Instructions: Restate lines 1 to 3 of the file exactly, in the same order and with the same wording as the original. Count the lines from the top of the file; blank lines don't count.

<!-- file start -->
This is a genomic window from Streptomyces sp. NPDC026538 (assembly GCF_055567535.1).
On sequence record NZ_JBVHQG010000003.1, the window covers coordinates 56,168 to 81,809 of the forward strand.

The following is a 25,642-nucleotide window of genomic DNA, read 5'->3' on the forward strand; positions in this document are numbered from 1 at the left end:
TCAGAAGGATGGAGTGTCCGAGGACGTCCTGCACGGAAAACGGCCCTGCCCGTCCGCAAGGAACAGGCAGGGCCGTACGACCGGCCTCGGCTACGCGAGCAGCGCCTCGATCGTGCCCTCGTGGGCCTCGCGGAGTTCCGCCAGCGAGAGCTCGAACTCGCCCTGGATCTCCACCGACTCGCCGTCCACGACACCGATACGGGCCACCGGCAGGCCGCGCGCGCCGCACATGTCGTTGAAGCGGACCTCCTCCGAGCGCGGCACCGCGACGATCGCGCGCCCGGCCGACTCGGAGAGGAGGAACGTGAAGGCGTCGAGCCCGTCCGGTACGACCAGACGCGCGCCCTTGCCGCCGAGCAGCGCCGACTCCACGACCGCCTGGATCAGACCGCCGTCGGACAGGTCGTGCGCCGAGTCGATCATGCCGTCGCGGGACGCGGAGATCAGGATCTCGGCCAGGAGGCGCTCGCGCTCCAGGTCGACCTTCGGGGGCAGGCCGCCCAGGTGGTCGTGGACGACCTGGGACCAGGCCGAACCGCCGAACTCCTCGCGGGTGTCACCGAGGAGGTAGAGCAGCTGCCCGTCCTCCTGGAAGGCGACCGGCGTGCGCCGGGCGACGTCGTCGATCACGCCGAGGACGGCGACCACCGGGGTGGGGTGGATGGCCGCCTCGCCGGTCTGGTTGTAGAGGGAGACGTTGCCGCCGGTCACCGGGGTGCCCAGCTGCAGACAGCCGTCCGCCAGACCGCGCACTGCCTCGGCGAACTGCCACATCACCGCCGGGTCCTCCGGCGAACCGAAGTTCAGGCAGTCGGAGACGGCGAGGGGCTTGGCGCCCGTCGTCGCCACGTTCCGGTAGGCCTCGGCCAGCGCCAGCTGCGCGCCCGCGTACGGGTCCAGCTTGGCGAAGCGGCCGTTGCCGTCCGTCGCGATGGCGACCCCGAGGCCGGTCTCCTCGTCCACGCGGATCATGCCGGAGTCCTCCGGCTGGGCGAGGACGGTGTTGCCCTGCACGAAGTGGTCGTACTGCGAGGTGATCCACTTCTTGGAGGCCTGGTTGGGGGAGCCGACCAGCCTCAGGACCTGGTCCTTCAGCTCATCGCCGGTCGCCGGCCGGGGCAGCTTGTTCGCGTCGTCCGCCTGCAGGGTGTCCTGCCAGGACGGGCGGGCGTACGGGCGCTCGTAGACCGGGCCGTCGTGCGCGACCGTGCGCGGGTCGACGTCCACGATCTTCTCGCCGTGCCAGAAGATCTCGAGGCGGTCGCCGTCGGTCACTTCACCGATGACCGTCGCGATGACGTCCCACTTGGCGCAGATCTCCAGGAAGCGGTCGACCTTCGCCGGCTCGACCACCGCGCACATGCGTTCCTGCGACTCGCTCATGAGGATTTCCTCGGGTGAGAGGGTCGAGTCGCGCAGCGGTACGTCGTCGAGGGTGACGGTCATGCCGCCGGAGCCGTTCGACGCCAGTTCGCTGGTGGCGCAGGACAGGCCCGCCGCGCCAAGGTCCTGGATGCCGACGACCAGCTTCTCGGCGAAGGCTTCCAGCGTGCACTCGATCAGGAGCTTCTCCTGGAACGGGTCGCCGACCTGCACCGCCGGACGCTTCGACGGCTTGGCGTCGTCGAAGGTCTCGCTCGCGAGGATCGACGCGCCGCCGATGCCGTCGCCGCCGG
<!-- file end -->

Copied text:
This is a genomic window from Streptomyces sp. NPDC026538 (assembly GCF_055567535.1).
On sequence record NZ_JBVHQG010000003.1, the window covers coordinates 56,168 to 81,809 of the forward strand.

The following is a 25,642-nucleotide window of genomic DNA, read 5'->3' on the forward strand; positions in this document are numbered from 1 at the left end: